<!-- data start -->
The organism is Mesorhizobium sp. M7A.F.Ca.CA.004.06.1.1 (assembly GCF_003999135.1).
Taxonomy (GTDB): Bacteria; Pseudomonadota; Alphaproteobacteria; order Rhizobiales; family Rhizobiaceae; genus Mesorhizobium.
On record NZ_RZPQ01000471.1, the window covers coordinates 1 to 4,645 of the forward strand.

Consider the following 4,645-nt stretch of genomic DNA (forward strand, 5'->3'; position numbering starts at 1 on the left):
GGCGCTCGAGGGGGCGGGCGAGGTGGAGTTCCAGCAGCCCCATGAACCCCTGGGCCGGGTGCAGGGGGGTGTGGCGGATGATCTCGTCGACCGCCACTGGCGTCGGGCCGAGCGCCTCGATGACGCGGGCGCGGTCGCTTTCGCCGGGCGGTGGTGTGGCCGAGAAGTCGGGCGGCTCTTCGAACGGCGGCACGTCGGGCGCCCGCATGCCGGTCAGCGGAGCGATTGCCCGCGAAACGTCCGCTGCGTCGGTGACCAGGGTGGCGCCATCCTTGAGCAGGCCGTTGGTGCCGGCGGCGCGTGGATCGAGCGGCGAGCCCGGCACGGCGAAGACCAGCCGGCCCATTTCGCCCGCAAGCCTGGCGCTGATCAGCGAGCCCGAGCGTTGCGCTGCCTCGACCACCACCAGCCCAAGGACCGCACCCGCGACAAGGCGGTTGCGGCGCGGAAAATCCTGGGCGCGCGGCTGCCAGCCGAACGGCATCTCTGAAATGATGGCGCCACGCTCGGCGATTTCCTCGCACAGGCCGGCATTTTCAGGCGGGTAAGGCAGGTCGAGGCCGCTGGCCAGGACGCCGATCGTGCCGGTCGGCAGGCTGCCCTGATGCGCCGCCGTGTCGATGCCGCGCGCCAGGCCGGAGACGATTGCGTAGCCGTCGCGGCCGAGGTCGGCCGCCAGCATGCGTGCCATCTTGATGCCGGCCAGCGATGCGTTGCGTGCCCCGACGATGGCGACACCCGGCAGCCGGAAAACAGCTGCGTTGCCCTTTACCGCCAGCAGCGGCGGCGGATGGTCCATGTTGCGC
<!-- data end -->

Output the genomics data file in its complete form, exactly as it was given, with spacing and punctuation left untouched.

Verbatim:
The organism is Mesorhizobium sp. M7A.F.Ca.CA.004.06.1.1 (assembly GCF_003999135.1).
Taxonomy (GTDB): Bacteria; Pseudomonadota; Alphaproteobacteria; order Rhizobiales; family Rhizobiaceae; genus Mesorhizobium.
On record NZ_RZPQ01000471.1, the window covers coordinates 1 to 4,645 of the forward strand.

Consider the following 4,645-nt stretch of genomic DNA (forward strand, 5'->3'; position numbering starts at 1 on the left):
GGCGCTCGAGGGGGCGGGCGAGGTGGAGTTCCAGCAGCCCCATGAACCCCTGGGCCGGGTGCAGGGGGGTGTGGCGGATGATCTCGTCGACCGCCACTGGCGTCGGGCCGAGCGCCTCGATGACGCGGGCGCGGTCGCTTTCGCCGGGCGGTGGTGTGGCCGAGAAGTCGGGCGGCTCTTCGAACGGCGGCACGTCGGGCGCCCGCATGCCGGTCAGCGGAGCGATTGCCCGCGAAACGTCCGCTGCGTCGGTGACCAGGGTGGCGCCATCCTTGAGCAGGCCGTTGGTGCCGGCGGCGCGTGGATCGAGCGGCGAGCCCGGCACGGCGAAGACCAGCCGGCCCATTTCGCCCGCAAGCCTGGCGCTGATCAGCGAGCCCGAGCGTTGCGCTGCCTCGACCACCACCAGCCCAAGGACCGCACCCGCGACAAGGCGGTTGCGGCGCGGAAAATCCTGGGCGCGCGGCTGCCAGCCGAACGGCATCTCTGAAATGATGGCGCCACGCTCGGCGATTTCCTCGCACAGGCCGGCATTTTCAGGCGGGTAAGGCAGGTCGAGGCCGCTGGCCAGGACGCCGATCGTGCCGGTCGGCAGGCTGCCCTGATGCGCCGCCGTGTCGATGCCGCGCGCCAGGCCGGAGACGATTGCGTAGCCGTCGCGGCCGAGGTCGGCCGCCAGCATGCGTGCCATCTTGATGCCGGCCAGCGATGCGTTGCGTGCCCCGACGATGGCGACACCCGGCAGCCGGAAAACAGCTGCGTTGCCCTTTACCGCCAGCAGCGGCGGCGGATGGTCCATGTTGCGC